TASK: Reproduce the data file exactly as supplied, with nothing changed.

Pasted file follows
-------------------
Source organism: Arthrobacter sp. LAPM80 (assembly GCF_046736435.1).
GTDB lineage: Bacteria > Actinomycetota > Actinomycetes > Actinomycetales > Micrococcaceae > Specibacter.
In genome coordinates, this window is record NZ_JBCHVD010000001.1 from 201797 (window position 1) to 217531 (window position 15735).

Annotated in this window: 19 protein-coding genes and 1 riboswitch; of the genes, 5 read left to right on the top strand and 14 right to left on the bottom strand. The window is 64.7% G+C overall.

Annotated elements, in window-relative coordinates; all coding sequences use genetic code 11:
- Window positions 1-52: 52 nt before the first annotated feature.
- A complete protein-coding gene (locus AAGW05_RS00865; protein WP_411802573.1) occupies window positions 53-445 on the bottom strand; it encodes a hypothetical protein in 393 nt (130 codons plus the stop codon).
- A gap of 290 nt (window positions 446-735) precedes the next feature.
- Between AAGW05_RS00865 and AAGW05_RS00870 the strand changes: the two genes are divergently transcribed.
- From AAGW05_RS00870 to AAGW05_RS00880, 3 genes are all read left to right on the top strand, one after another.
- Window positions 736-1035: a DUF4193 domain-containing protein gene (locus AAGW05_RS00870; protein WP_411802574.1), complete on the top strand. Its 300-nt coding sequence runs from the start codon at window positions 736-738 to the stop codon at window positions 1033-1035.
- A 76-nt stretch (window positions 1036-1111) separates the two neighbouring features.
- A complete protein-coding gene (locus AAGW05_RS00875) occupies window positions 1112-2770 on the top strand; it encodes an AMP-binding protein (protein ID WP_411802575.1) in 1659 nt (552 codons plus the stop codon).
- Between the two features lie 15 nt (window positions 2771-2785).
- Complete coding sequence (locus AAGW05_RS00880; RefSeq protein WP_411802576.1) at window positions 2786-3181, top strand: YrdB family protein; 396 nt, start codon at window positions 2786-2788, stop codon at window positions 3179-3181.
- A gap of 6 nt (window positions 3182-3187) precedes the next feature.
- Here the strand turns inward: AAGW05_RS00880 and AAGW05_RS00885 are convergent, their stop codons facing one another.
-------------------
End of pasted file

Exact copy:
Source organism: Arthrobacter sp. LAPM80 (assembly GCF_046736435.1).
GTDB lineage: Bacteria > Actinomycetota > Actinomycetes > Actinomycetales > Micrococcaceae > Specibacter.
In genome coordinates, this window is record NZ_JBCHVD010000001.1 from 201797 (window position 1) to 217531 (window position 15735).

Annotated in this window: 19 protein-coding genes and 1 riboswitch; of the genes, 5 read left to right on the top strand and 14 right to left on the bottom strand. The window is 64.7% G+C overall.

Annotated elements, in window-relative coordinates; all coding sequences use genetic code 11:
- Window positions 1-52: 52 nt before the first annotated feature.
- A complete protein-coding gene (locus AAGW05_RS00865; protein WP_411802573.1) occupies window positions 53-445 on the bottom strand; it encodes a hypothetical protein in 393 nt (130 codons plus the stop codon).
- A gap of 290 nt (window positions 446-735) precedes the next feature.
- Between AAGW05_RS00865 and AAGW05_RS00870 the strand changes: the two genes are divergently transcribed.
- From AAGW05_RS00870 to AAGW05_RS00880, 3 genes are all read left to right on the top strand, one after another.
- Window positions 736-1035: a DUF4193 domain-containing protein gene (locus AAGW05_RS00870; protein WP_411802574.1), complete on the top strand. Its 300-nt coding sequence runs from the start codon at window positions 736-738 to the stop codon at window positions 1033-1035.
- A 76-nt stretch (window positions 1036-1111) separates the two neighbouring features.
- A complete protein-coding gene (locus AAGW05_RS00875) occupies window positions 1112-2770 on the top strand; it encodes an AMP-binding protein (protein ID WP_411802575.1) in 1659 nt (552 codons plus the stop codon).
- Between the two features lie 15 nt (window positions 2771-2785).
- Complete coding sequence (locus AAGW05_RS00880; RefSeq protein WP_411802576.1) at window positions 2786-3181, top strand: YrdB family protein; 396 nt, start codon at window positions 2786-2788, stop codon at window positions 3179-3181.
- A gap of 6 nt (window positions 3182-3187) precedes the next feature.
- Here the strand turns inward: AAGW05_RS00880 and AAGW05_RS00885 are convergent, their stop codons facing one another.